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Nasser — fearless and forthright

Nasser, well-known actor of Tamil, Malayalam and Hindi cinema has just returned after an overseas assignment in English. In a tête-à-tête with MALATHI RANGARAJAN he touches upon various matters including his career and the film industry.



As a performer he has always made a mark ... — Pic. by K. Pichumani

WHAT BEGINS as a formal interview turns into a friendly chat once the discussion shifts to matters that affect him most. Nasser is just back after a 28-day stint for "Nothing But Life," an English film made in the U. S., with an Indian cast and a Hollywood crew. You catch up with the actor to get a first hand account of the experience but in the couple of hours you talk to him, he dwells with candour on many other matters too — from money and fame to his slips and disappointments.

His latest assignment in English ...

"Nothing But Life," is made by director Rajeev Anchal and shot entirely in the U. S. — in Albuquerque, New Mexico, and Las Vegas. Madhavan plays the lead and the heroines are Kaveri and Neha. "No ... I don't do a negative role ... in fact it's very positive. It is an interesting story about a psychiatrist and his patient. I play the psychiatrist," says Nasser. "Nothing ... " is a bi-lingual in Malayalam and English. Thambi Antony who lives in the U. S., is the producer. Music is by Vidyasagar. You understand that in Malayalam the film will have songs.

Lavish in praise ...

Srinivasan, the inimitable actor, is doing the Malayalam version of Nasser's role.

Nasser could have done it himself, after all he's done around 25 Malayalam films, of which two — "Butterflies" and "Guru" — were for Anchal himself ... "You have to watch Srinivasan in the role ... then you'll agree that he's a wise choice," is Nasser's reply. "And for me doing it in English is a major challenge ... " Nasser is all praise for Madhavan too. "He's a joy to work with ... always cheerful and co-operative. Whenever I felt I could improve on a scene and requested him for another take, he would oblige with a smile ... "

The technical crew of "Nothing ... "

Except the producer, director and cast, all the others were from Hollywood. Their approach was thoroughly professional, Nasser tells you.

"The entire film was canned in 44 days, out of which my work was for 28 days. Every evening, after shooting we had to gather together for a rehearsal of the scenes to be shot the next day. Their discipline is amazing. They use the multi-camera system to shoot. Every scene was shot two or three times with three cameras, from different angles and as it was live sound sometimes we had to go for a further fourth take," Nasser explains.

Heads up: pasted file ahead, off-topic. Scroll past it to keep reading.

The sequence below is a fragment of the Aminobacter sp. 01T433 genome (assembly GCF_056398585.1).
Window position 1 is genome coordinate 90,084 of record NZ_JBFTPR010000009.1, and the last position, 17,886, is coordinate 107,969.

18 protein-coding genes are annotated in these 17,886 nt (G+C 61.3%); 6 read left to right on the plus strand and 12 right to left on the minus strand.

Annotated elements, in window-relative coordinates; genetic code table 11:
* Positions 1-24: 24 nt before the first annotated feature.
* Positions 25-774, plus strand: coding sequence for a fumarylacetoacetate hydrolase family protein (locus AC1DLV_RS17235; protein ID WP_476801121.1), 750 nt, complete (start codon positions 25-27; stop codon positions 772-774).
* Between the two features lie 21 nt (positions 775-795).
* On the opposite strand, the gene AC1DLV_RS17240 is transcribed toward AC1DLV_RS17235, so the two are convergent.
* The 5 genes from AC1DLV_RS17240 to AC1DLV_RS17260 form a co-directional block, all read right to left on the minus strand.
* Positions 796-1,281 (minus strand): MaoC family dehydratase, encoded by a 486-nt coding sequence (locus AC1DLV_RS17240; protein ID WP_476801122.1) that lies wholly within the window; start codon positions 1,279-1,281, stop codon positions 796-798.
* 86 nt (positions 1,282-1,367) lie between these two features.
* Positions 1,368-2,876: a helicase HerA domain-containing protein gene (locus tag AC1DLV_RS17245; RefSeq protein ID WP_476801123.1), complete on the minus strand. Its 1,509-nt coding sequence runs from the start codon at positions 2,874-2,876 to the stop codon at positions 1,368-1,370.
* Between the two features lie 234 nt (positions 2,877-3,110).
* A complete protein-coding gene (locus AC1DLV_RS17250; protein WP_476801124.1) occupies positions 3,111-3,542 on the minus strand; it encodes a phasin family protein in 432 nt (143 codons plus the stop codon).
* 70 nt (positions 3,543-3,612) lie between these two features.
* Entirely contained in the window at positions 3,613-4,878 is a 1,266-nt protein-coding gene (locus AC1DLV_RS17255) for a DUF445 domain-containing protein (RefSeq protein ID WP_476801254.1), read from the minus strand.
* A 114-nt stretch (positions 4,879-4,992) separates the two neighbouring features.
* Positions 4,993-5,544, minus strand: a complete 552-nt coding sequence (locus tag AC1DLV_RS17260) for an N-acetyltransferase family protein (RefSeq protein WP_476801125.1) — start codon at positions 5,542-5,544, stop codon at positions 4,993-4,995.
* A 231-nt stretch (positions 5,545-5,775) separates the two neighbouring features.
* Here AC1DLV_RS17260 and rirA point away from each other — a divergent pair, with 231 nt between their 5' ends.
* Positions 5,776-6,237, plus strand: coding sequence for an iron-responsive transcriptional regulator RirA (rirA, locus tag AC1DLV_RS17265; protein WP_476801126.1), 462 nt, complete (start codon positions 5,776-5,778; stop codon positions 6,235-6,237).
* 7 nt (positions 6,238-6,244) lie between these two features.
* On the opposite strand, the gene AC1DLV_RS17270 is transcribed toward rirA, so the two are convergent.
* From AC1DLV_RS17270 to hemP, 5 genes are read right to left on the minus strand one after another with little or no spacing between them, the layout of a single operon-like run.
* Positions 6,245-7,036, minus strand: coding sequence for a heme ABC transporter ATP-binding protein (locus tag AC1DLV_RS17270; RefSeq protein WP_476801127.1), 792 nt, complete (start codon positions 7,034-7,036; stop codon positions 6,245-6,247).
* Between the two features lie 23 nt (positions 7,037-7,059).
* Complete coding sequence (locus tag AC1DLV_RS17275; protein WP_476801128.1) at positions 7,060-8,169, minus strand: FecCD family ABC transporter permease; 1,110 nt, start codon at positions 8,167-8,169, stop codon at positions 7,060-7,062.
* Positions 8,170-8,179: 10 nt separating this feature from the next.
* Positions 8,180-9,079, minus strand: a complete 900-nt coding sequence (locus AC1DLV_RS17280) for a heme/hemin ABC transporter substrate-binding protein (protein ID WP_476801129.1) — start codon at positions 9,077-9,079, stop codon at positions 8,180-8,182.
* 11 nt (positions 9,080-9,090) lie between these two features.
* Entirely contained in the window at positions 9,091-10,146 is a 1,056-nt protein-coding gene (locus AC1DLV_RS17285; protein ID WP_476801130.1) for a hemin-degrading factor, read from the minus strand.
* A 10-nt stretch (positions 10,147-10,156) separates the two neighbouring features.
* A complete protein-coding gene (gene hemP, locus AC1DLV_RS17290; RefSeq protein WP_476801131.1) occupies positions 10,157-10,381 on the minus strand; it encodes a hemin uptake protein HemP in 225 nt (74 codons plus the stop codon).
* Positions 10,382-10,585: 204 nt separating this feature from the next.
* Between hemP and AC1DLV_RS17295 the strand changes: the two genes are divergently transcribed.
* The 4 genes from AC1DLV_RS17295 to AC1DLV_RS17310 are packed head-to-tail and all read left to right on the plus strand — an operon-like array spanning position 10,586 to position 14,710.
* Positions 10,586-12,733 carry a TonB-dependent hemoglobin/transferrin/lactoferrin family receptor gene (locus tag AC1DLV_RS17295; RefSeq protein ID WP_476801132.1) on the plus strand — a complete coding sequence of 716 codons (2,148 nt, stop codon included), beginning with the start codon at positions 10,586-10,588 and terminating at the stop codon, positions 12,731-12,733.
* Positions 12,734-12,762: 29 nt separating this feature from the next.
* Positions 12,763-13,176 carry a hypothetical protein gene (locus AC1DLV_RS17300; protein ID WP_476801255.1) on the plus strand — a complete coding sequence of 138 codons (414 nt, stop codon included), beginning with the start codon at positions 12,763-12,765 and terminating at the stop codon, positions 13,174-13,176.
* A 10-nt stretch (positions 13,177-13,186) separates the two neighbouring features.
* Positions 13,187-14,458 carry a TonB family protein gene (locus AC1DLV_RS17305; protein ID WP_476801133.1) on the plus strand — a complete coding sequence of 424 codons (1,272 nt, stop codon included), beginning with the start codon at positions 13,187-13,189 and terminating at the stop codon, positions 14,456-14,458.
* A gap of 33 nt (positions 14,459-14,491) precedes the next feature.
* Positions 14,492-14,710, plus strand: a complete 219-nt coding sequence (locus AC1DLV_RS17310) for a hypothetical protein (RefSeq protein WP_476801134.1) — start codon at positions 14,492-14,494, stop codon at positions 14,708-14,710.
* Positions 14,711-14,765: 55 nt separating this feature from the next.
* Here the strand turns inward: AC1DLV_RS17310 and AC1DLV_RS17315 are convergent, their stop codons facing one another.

"Nothing ... " is not Nasser's first English film ...

Nasser's first English film is "Morning Raga" with Shabana Azmi — a venture directed by Mahesh Dattani and filmed by Rajeev Menon. The second is "Perfume Garden" shot by Ashok Kumar. Nevertheless, "Nothing But Life " is the first of his English films made abroad.

His Hindi sojourn ...

Those who've watched Nasser's natural essay in the recently released, "Phir Milenge," would feel that an actor with such potential needs to make more such forays into Hindi films. Of course, Nasser is not new to Hindi either. He has done the Sunny Deol starrer, "Angarakshat," and "Criminal," a Mahesh Bhat film that had Nagarjuna as the hero.

Caught in the swirl of typecasting ...

"It is a bane," says Nasser. Once a villain, you are always one. Only very few have seen me beyond the set parameters — like Mani Ratnam and Kamal Haasan. Mani Ratnam had the confidence to cast me in a positive role in "Nayakan" and later in "Roja." Kamal called me over to narrate the story of "Magalir Mattum." I loved it and told him so, all the while thinking that he would be doing it. When he told me I should play the role, I was surprised. Me? A comedy hero? I thought. `I've noticed your sense of humour on the sets. I am sure you'll do it well,' he said. I again did comedy in his "Avvai Shanmugi." But how many such makers do we have?" Naturally Nasser's favourite roles were in "Kurudhi Punal," "Devar Magan," "Nayakan" and "Anbae Sivam." Bharathan's "Aavaram Poo" is the only exception in the list.

His theatre leanings ...

Nasser has introduced a lot of theatre faces in his films — Pasupathi, Kumaravel, Bala Singh and many such. "But I know how to use them, not everybody does. And it's a challenge. Why this sudden urge to use Kooththu-p-pattarai artistes now? You need to know how to use them because they are on a different plane... otherwise they are just wasted."